ulrike meinhof | berlin | 2004

press release

press release: thomas kilpper at galerie meerrettich / pavillon an der volksbühne / rosa-luxemburg-platz, berlin / contakt: 0049 (0)30 28879710 – email: info AT

ulrike meinhof - ausstellung vom 31.3. bis 9.5.2004

thomas kilpper opens his exhibition in the pavillon at rosa-luxemburg-platz
on march 31st at 8.00pm with his sculpture of a larger than life-size head: ulrike meinhof.

rosa-luxemburg-platz, under different names, has for almost 100 years played many different roles as the setting for political confrontations and monuments. numerous demonstrations of the left, for instance after the murder of rosa luxemburg and karl liebknecht, but also the threateningly staged parades of the nazis, had their starting point here.
in 1928 the kpd (communist party) tried to erect a monument to lenin on the site of the present pavilion. the then berlin senate, however, refused the project. Just a few years later the national socialists erected instead the horst wessel monument. after some time, it is now proposed to erect an art work as a memorial to rosa luxemburg.

with ulrike meinhof thomas kilpper intends to extend the specific politicisation of this place into the present, not without, however, consecutively creating new breaks and critically questioning the stylisations and clichés that accompany such a project. his sculpture also references the identically named johann kresnik production in the volksbuhne in 1993.

ulrike meinhof, like almost no other west german post-war leftist, stands for a long-term political confrontation with the power of this state, in which she became radicalised from a critical journalist into a revolutionary underground fighter. she was engaged as a student in the 50’s against the rearmament and atomic armament of the brd, before publishing political essays over a period of ten years, particularly in the magazine, konkret. finally, at the height of the us-war against vietnam, she took up arms herself and co-founded the red army faction.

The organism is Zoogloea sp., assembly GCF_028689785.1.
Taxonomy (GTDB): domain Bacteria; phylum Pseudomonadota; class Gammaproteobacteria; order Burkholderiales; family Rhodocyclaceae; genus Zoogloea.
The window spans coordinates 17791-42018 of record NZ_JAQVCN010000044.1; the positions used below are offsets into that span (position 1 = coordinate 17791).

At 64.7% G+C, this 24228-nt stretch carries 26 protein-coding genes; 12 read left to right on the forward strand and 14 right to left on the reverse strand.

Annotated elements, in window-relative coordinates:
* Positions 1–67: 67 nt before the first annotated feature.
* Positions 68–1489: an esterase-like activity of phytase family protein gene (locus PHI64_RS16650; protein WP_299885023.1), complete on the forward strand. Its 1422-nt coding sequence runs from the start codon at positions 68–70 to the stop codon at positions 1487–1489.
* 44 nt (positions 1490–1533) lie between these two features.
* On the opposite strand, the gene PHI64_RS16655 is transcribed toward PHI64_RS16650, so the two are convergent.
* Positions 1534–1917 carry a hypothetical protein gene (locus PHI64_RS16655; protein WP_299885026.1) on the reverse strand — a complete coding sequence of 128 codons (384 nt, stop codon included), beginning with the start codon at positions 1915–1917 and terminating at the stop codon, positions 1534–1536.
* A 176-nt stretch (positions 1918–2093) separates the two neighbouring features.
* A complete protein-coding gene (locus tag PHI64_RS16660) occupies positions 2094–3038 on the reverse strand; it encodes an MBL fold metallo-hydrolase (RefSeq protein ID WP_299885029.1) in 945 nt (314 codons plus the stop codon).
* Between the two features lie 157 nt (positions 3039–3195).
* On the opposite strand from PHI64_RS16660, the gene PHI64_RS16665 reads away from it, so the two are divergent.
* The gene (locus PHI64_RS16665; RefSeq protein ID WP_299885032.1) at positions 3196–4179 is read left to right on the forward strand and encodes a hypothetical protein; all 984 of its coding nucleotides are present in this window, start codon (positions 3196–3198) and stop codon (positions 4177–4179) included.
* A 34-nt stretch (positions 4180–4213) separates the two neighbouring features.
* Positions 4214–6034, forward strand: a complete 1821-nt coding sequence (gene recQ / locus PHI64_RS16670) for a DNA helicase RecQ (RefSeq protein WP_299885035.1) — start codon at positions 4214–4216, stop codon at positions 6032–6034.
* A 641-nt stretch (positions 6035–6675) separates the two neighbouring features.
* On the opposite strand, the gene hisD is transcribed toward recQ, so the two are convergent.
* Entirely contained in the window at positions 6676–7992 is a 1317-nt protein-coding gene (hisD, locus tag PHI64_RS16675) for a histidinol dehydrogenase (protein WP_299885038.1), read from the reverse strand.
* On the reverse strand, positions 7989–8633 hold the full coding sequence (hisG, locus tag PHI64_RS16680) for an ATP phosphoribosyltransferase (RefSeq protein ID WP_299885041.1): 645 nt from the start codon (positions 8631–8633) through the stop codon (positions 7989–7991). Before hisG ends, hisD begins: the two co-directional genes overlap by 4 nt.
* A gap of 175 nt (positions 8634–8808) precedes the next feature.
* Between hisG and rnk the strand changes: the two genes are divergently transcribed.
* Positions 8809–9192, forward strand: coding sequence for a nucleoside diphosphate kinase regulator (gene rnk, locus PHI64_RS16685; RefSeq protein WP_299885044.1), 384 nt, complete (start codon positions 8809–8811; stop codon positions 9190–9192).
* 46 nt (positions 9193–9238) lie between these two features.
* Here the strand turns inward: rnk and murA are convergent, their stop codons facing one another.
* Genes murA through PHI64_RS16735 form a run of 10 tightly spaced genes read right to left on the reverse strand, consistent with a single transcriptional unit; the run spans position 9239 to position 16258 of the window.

in 1972, after 2 years of being hunted and posters on every advertising pillar throughout the country, she was captured. During her imprisonment she was at times kept completely away from others, she saw and heard no-one, was totally isolated from the outside world. during the big stammheim trial she sat with andreas baader, gudrun ensslin and jan carl raspe on the defendants’ bench. shortly after she delivered an extensive speech and accusation against the us-american ‘engagement’ in indochina, she was found, on the 9th may, 1976, dead in her cell. the state has not managed to clarify the contradictions in and well-founded doubts about its suicide theory or to explain comprehensively how her death occurred.

ulrike meinhof would have been seventy years old this year. After her death her brain was removed without the consent of her relatives and held for over a quarter of a century for ‘scientific purposes’ in the laboratories of german universities. already in 1973 the state legal prosecutor wanted, against ulrike meinhof’s will, to operate on her brain, and were prevented from doing so only through international publicity and criticism. the media reaction to this ‘brain theft’ partly illustrates the return of this old attempt to pathologise ulrike meinhof and consequently the whole of revolutionary politics. in opposition to this attempt the artist places the reality of the works of ulrike meinhof herself; her texts and letters from 1960 – 1976.

© thomas kilpper
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